Betty Jean’s Adoption Search

Begin at the end? Well yes. To find Betty Jeans birth family we have to start with her. Since she is the descendant of her parents – we have to start with her. Since there is nothing in her adoption file – we have to start with her. Since technology has progressed to a point where we can scour the world’s birth, death, marriage, newspaper, city directory and family tree records with ease and ultimately submit DNA tests – we have to start with Betty Jean. She is the end, the end result of her mother and father, the people we want to find.

The Genealogy

Betty Jean has no Genealogy, or does she? Of course she does, it just doesn’t connect to her… yet.

March 1, 2016 – The first step in working her Genealogy was to go to WikiTree and connect her to what I had already input for our shared/her adopted family by creating her adopted profile. Then I created her birth profile. WikiTree is the program I use for all of my genealogy, including clients. WikiTree’s collaborative, connective mindset paired with its tools for DNA makes it ideal.

The DNA

Later in the month, on March 23, Betty Jean gave me her 23andMe information. Yes, Betty Jean had already done a 23andMe test. She had done it because, like so many other adoptees, she wanted to find medical information she could share with her children regarding any inherited medical issues. As for using DNA to find her birth family? She may have thought about DNA connections at the time, though it wasn’t at the top of her list.

She had been contacted through 23andMe’s internal messaging by a few people who found they shared DNA with her. But she didn’t know what to do with it as she had no idea who she was. She couldn’t share any family information nor identify from the messages, any names which belonged to her.

Answering all the 23andMe messages, I explained who I was and what I was doing.  I also looked through her matches, and found something very interesting right off the bat – a first cousin, once removed. I frantically sent this match a note stating that she was Betty Jean’s highest match her closest know living relative. Boda Boom Bada Bing it’s done! Just grab this cousins family information and genealogy and that’s it. Wow how easy was that?

It was not that easy

This new first cousin once removed is adopted too. No quick and easy answers.

March 28, 2016 – I sent 26 emails to Betty Jean’s 23andMe DNA matches. While I waited for responses (two were immediate) I added her 23andMe test information to her WikiTree birth profile. Then I downloaded her raw DNA data from 23andMe and uploaded it to GEDmatch. “GEDMatch is a free service that helps you find even more relatives than 23andme’s relative finder. That’s because it also matches you with people who have uploaded their data from another genetics service called FtDNA (Family Tree DNA).” Google Search GEDmatch also accepts raw data from the other major genetic genealogy testing companies.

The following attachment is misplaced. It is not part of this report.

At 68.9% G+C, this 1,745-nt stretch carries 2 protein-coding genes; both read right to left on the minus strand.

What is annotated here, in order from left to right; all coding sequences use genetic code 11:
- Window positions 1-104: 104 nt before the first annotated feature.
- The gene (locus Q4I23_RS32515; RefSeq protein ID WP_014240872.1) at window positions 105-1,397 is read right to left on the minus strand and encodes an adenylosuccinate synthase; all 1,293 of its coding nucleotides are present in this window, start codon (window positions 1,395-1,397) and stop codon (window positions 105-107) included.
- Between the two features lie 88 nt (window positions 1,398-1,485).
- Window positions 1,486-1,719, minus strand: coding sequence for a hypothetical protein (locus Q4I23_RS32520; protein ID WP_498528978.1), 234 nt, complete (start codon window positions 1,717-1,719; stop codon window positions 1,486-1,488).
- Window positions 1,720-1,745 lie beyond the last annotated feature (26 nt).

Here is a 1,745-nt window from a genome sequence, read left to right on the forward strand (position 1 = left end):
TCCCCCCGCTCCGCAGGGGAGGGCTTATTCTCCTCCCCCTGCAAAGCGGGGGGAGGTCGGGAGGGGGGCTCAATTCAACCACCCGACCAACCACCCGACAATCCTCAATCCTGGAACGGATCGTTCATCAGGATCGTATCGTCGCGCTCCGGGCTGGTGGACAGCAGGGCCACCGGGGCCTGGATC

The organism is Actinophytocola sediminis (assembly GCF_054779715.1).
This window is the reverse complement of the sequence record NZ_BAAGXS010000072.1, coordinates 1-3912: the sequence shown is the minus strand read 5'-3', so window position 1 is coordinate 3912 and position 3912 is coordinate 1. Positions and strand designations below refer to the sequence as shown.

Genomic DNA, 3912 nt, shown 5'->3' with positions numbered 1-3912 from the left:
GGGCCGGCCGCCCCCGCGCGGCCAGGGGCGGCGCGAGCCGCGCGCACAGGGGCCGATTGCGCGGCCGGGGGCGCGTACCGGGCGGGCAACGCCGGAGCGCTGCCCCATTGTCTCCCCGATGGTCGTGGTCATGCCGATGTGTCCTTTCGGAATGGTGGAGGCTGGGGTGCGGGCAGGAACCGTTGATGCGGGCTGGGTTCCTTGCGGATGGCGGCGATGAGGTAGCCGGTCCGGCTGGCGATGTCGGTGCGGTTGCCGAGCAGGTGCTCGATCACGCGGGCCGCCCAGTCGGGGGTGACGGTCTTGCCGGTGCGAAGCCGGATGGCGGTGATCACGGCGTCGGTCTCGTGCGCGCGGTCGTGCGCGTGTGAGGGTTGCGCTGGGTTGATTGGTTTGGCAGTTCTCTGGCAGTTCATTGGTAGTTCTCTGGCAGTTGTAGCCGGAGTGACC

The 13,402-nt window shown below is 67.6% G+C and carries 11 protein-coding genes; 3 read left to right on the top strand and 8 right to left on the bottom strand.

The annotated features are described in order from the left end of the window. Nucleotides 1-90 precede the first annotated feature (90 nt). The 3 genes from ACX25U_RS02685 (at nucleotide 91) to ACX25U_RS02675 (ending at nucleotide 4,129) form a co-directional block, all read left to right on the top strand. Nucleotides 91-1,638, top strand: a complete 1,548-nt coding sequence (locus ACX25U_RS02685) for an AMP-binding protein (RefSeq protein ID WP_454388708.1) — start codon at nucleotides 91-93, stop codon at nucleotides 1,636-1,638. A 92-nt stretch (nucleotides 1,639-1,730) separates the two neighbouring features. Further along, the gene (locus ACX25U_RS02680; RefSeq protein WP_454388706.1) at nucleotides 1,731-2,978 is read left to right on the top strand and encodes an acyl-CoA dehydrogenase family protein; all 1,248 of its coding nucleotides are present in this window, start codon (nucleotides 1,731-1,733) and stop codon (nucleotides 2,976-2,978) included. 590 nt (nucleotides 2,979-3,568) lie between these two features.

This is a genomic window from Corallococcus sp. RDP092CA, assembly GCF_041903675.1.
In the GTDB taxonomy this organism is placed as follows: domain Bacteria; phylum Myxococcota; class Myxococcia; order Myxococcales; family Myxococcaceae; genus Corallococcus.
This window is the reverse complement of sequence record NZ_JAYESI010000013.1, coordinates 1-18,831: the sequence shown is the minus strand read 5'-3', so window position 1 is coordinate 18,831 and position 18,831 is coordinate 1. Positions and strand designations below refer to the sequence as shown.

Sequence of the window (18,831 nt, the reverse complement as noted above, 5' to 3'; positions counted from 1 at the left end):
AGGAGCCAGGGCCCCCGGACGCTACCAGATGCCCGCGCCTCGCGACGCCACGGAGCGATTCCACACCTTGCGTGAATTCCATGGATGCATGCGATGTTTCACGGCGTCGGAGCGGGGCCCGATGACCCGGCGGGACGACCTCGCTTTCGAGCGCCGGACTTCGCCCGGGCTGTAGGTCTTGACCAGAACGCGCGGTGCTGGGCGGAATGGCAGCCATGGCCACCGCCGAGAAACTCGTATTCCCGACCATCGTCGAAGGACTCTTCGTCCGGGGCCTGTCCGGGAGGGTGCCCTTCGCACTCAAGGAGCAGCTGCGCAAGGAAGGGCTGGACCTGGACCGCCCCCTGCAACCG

CeCe Moore uses the pond analogy to explain why you should upload your data to as many sites as you can, to test with as many companies as you can. The more ponds your genes are floating around in, the more likely you will find matches. GEDmatch is a big pond with user uploaded Genes from all the testing companies floating in it.

I sent 35 emails to Betty Jeans top GEDmatch matches. It goes without saying that every time I did anything with Betty Jean’s information, I asked her permission. With all the emails sent, I got many good responses. But I also hit the mother load of Genetic Genealogy Research. Another Genealogist who had already been working with Betty Jeans’s other adoptee match, her first cousin once removed. The match I mentioned above. Another Bada Bing Bada Boom and we are done right? Well, no.

A Huge Step In The Right Direction

A huge step in the right direction, but the answers will have to be teased from the information this other researcher, this other adoptee searcher, has been compiling. One other HUGE thing about this other researcher? Jane Howard Schenck is ALSO a DNA match to Betty Jean. This means that Jane has incredible knowledge about Betty Jean’s birth family not just from data and research, she has a memory of many of the people involved.

On March 28, 2016 I began a collaboration with Jane which would propel us toward finding Betty Jean’s birth family. I love collaboration!

Bada Boom Bada Bing!